Wanted: The Truth About The Kent State Killings

Americans of a certain age may remember the murder of students on the Kent State University campus 34 years ago and the anger it once aroused. On May 4, 1970, Ohio National Guardsmen killed four college students and wounded nine others – one of them, Dean Kahler, is still paralyzed. He was, reported the FBI, 95–100 yards from the riflemen when he was wounded. Yet no one was ever found responsible nor have the questions surrounding the calamity ever been stilled.

Antiwar protests in Kent had erupted following President Nixon’s TV speech on April 30 that U.S. forces had invaded Cambodia, thus enlarging a war he had once pledged to end. The next day Nixon derided antiwar students everywhere as “bums.” Protests on the campus and in the neighboring town of Kent had erupted resulting in some vandalism and property damage. The college ROTC was set ablaze on May 2nd. No one has ever determined who set the fire, though students were falsely blamed. On May 3, Ohio Governor James Rhodes, a Republican conservative running for the Senate (he lost) called antiwar students “worse than brownshirts and the Communist element and also the night riders and vigilantes. They are the worst type people that we harbor in America.”

On May 4th, then, Ohio guardsmen fired their M-1 semiautomatic rifles, a .45 pistol and a shotgun for 13 seconds, killing four students and wounding nine others.

We do know that, according to a government memo dated October 9, 1973, “undercover federal narcotics agents were present on the Kent State University campus on May 4, 1970.” Also an armed federal agent was present on that day though no one was able to prove that his weapon was ever fired. It has never been shown that the agents were tied to the shootings, though there have been allegations of a government conspiracy. But still, rumors were rampant. Students were said to be armed with weapons but none were found. Another tale had it that a student sniper had fired and that too was shown to be a lie. In fact, we do not know why the National Guard – the Vietnam era’s haven for men dodging the draft – was called in and who ordered the men of Troop G to open fire.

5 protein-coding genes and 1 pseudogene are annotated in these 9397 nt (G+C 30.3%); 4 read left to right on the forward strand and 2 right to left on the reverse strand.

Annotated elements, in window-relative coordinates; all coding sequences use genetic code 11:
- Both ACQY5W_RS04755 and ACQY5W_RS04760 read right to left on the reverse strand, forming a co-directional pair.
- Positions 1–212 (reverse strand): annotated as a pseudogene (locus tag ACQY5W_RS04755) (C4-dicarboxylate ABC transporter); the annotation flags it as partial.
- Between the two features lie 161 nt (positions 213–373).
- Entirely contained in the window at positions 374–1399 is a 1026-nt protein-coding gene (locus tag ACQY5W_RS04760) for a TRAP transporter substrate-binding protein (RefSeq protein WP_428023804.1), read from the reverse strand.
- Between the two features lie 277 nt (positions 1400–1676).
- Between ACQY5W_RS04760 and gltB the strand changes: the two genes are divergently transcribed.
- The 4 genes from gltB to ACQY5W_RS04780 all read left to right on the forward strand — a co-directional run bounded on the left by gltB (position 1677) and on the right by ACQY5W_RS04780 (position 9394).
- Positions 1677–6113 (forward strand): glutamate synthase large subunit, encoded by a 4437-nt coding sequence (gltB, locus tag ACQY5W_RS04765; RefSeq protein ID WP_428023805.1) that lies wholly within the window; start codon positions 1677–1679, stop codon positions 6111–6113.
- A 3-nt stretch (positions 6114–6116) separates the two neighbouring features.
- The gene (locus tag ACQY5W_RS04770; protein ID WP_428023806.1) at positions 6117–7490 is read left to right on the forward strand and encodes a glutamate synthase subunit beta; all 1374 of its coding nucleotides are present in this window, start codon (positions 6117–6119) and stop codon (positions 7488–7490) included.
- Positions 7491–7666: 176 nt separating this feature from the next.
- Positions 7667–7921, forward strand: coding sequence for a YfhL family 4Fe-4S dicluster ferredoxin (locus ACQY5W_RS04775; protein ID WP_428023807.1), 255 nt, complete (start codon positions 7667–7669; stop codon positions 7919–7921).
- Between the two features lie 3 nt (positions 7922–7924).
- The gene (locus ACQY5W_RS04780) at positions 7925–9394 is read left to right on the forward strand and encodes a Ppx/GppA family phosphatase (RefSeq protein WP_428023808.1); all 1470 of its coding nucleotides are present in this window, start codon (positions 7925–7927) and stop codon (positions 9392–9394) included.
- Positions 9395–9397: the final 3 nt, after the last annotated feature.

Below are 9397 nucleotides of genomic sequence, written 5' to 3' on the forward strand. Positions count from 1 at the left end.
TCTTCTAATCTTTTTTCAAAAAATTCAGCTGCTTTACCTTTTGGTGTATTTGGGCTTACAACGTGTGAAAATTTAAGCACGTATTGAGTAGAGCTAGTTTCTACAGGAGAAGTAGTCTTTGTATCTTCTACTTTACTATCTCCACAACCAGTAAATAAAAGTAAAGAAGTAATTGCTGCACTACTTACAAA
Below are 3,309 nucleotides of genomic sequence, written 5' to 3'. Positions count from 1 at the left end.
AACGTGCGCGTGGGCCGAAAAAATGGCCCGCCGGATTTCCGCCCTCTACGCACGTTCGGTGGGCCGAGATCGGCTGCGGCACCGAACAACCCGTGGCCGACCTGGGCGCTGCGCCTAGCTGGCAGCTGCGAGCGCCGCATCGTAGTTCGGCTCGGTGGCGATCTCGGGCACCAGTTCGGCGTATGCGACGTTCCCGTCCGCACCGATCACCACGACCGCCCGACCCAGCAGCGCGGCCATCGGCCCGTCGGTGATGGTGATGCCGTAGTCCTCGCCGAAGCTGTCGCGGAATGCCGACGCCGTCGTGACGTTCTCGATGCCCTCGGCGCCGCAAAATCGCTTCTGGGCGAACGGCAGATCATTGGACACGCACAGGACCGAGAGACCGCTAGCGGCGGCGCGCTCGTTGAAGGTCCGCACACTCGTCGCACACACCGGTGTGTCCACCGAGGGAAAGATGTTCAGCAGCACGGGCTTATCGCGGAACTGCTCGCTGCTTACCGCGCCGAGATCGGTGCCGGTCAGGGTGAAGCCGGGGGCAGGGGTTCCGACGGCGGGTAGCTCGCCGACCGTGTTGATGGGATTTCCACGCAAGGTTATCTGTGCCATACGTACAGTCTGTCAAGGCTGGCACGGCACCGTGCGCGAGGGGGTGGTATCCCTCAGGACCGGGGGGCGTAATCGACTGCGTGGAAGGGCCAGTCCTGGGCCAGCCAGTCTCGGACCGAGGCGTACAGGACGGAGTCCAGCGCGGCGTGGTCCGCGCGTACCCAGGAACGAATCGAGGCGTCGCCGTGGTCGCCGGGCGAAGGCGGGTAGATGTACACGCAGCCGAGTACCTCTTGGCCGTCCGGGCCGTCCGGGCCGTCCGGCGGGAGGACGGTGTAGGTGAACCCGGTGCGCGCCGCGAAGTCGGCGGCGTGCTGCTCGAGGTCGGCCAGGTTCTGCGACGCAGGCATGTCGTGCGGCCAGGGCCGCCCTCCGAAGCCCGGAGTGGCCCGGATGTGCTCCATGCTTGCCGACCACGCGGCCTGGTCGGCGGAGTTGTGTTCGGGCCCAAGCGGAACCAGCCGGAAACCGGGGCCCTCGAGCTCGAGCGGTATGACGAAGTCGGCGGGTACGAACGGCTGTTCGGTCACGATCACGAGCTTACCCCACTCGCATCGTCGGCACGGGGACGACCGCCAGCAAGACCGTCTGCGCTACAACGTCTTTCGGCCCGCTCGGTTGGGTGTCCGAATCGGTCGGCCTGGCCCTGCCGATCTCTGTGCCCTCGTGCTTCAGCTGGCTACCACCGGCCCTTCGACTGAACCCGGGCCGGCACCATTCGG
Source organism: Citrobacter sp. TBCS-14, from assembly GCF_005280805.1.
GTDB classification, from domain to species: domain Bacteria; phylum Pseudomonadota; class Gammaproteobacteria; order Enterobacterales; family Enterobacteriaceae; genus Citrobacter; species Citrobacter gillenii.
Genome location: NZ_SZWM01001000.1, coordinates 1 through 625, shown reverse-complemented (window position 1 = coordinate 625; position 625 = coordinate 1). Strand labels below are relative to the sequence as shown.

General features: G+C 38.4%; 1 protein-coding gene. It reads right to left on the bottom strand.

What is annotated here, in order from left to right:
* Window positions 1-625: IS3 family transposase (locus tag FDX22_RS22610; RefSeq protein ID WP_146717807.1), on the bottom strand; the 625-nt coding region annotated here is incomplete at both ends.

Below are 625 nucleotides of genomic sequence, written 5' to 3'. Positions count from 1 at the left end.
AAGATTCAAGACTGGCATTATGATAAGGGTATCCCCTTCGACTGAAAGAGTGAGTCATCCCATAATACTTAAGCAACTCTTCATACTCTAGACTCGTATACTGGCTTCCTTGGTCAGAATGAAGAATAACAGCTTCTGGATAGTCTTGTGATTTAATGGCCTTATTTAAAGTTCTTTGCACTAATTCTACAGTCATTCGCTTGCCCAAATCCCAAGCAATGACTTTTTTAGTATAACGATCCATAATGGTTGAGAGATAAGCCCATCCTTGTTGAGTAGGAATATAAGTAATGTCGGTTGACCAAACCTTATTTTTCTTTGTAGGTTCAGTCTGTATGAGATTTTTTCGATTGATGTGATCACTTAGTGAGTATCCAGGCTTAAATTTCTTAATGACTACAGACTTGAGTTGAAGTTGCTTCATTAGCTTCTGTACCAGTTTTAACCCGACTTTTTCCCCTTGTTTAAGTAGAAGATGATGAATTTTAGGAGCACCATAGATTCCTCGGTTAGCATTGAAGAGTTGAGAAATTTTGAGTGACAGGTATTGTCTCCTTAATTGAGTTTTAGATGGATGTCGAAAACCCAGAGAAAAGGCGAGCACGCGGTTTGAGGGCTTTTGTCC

After the shootings began, Glenn Frank (now deceased), a conservative KSU geology professor, courageously sought to persuade Guard officers to stand down and then made a successful plea to students to disband, less they too be shot. In 2000 I spoke with his son, Alan, a former KSU student who estimated he was 50-75 feet from the guardsmen. He was working on his father’s papers and believed that his father had become increasingly dubious that justice had been served.

Even so, for most Americans today, there is only historical amnesia.

Two years ago, on the 30th anniversary of this avoidable tragedy, I wrote that without the discovery of a “smoking gun,” or a deathbed confession, or the release of all local, state and federal documents and court records (some have complained that not all relevant documents have been released) plus a thorough examination of the papers of then Governor James Rhodes and the Ohio National Guard and the Nixon archives, we may never know the truth. All the same, I remain convinced that a serious historian can help tell us if war in Southeast Asia and the bitterness it caused at home, led directly to a college campus in small-town Ohio alive with antiwar activity.